Friday, February 15, 2013

Walter Reed

I wrote this for my class, and thought I would share it with you.  I’m learning so much about the craft of writing in this particular session, and I’m really enjoying it, but it’s hard work!  The assignment was to begin with details using only the “voice of innocence” (no reflection) and move slowly to using the “voice of experience.”

It’s about a day in June of 2009 where I got to volunteer with American Crew at Walter Reed Medical Center; I did 17 haircuts that day on soldiers who had returned from the war and their families.  It was an incredible day, and I had no idea the influence it would have on me even years later.

I'm in the middle of the back row, with the red bandana.

Walter Reed

I unstuck my legs from the backseat like a fruit roll-up from its wrapper and joined my friends in our matching American Crew T-shirts with matching sweat stains on the sidewalk.  The double doors opened to Walter Reed Medical Center, and I watched a man in a wheelchair with both legs missing go inside, badly needing a haircut.

We walked into the un-air-conditioned lobby, the humidity in the air so thick I felt I could leave my mouth open and drink the air like a cup of hot tea.  My naturally curly hair was growing bigger by the minute; soon it would need its own zip code.  We found a stack of itchy, cloth covered hotel-meeting-style chairs, plastic covered carpet, and dim lighting like a seedy movie theater.  It was pretty much the worst-case scenario for doing short, military precision haircutting.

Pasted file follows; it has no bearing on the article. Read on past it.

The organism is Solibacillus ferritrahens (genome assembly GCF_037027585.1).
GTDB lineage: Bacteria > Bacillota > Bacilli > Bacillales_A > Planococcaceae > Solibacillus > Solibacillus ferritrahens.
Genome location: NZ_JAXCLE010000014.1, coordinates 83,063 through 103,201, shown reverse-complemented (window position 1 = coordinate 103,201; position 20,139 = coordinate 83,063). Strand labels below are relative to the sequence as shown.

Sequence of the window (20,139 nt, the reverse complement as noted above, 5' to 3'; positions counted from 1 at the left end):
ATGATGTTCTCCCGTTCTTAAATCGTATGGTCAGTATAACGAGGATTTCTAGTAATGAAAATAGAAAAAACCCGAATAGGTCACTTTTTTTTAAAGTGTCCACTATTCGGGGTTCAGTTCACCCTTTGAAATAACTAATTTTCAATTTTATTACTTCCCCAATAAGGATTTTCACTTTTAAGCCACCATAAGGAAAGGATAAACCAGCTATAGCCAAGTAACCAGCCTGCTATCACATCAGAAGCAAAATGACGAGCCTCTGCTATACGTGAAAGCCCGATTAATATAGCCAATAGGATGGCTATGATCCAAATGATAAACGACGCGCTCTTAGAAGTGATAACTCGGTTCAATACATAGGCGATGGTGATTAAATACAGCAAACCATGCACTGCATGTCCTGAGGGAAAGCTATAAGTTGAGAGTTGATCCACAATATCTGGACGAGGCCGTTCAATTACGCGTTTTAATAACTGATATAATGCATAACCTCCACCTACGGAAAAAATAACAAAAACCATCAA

As I did one clipper cut after another all day long, I tried not to think about my brother, serving in Iraq even as I stood in that lobby.  I tried not to think like a wife…were the wives happy their husbands came home, or did they see the defeat in their eyes and wish for a different end?  I tried to resist the urge to call my husband, Sawan, just to hear his voice, to tell me that this wasn’t us, that he was whole.  I forced myself to focus on what amazing things they were doing at the hospital, on the stories of triumph we were hearing, on the hope I saw in some of their eyes.

It made me grateful for my life in a whole new way.  I had seen what I thought was the worst-case scenario, but then went home to my whole husband.  I posted on Facebook: “Thankful that I have a husband with two arms and two legs.”  For two months, I lived in a state of deep gratitude.  I stopped “sweating the small stuff,” unwilling to be crippled by the mundane of everyday life.

Two months later, Sawan died suddenly.  I lost my “better half.”  I realized that I should have been grateful for my own arms and legs, as my limbs felt as though they had been ripped from me, or maybe I had lost half of my cells out of the middle.  I found myself envying those soldiers, with their wounds outside for everyone to see.  My pain was not so obvious, even though I felt as helpless as they were. 

It took a long time to remember that some of them had hope.  That even though they were missing limbs, they had lived.  Eventually, I found their hope, their triumph, and I decided to live, too.

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